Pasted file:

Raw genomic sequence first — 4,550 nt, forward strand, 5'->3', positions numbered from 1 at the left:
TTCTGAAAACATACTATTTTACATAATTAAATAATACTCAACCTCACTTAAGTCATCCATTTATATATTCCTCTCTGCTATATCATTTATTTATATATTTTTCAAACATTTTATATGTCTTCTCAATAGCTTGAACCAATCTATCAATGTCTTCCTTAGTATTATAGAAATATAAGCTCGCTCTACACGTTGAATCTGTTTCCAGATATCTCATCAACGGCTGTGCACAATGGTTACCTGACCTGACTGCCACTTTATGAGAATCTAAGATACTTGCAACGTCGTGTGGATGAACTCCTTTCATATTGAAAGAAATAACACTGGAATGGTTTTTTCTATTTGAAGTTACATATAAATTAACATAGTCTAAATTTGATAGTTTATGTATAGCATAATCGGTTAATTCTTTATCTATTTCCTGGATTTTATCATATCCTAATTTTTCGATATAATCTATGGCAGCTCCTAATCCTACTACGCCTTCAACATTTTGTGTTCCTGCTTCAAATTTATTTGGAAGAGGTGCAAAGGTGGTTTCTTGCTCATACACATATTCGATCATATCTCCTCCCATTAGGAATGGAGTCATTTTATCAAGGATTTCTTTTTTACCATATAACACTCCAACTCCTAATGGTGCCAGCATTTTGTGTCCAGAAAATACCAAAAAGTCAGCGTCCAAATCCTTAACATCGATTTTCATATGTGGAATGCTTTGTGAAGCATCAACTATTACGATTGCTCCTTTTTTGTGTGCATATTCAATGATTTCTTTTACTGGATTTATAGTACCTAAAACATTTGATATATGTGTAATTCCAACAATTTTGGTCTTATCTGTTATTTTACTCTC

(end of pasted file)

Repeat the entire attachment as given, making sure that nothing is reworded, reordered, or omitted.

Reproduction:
Raw genomic sequence first — 4,550 nt, forward strand, 5'->3', positions numbered from 1 at the left:
TTCTGAAAACATACTATTTTACATAATTAAATAATACTCAACCTCACTTAAGTCATCCATTTATATATTCCTCTCTGCTATATCATTTATTTATATATTTTTCAAACATTTTATATGTCTTCTCAATAGCTTGAACCAATCTATCAATGTCTTCCTTAGTATTATAGAAATATAAGCTCGCTCTACACGTTGAATCTGTTTCCAGATATCTCATCAACGGCTGTGCACAATGGTTACCTGACCTGACTGCCACTTTATGAGAATCTAAGATACTTGCAACGTCGTGTGGATGAACTCCTTTCATATTGAAAGAAATAACACTGGAATGGTTTTTTCTATTTGAAGTTACATATAAATTAACATAGTCTAAATTTGATAGTTTATGTATAGCATAATCGGTTAATTCTTTATCTATTTCCTGGATTTTATCATATCCTAATTTTTCGATATAATCTATGGCAGCTCCTAATCCTACTACGCCTTCAACATTTTGTGTTCCTGCTTCAAATTTATTTGGAAGAGGTGCAAAGGTGGTTTCTTGCTCATACACATATTCGATCATATCTCCTCCCATTAGGAATGGAGTCATTTTATCAAGGATTTCTTTTTTACCATATAACACTCCAACTCCTAATGGTGCCAGCATTTTGTGTCCAGAAAATACCAAAAAGTCAGCGTCCAAATCCTTAACATCGATTTTCATATGTGGAATGCTTTGTGAAGCATCAACTATTACGATTGCTCCTTTTTTGTGTGCATATTCAATGATTTCTTTTACTGGATTTATAGTACCTAAAACATTTGATATATGTGTAATTCCAACAATTTTGGTCTTATCTGTTATTTTACTCTC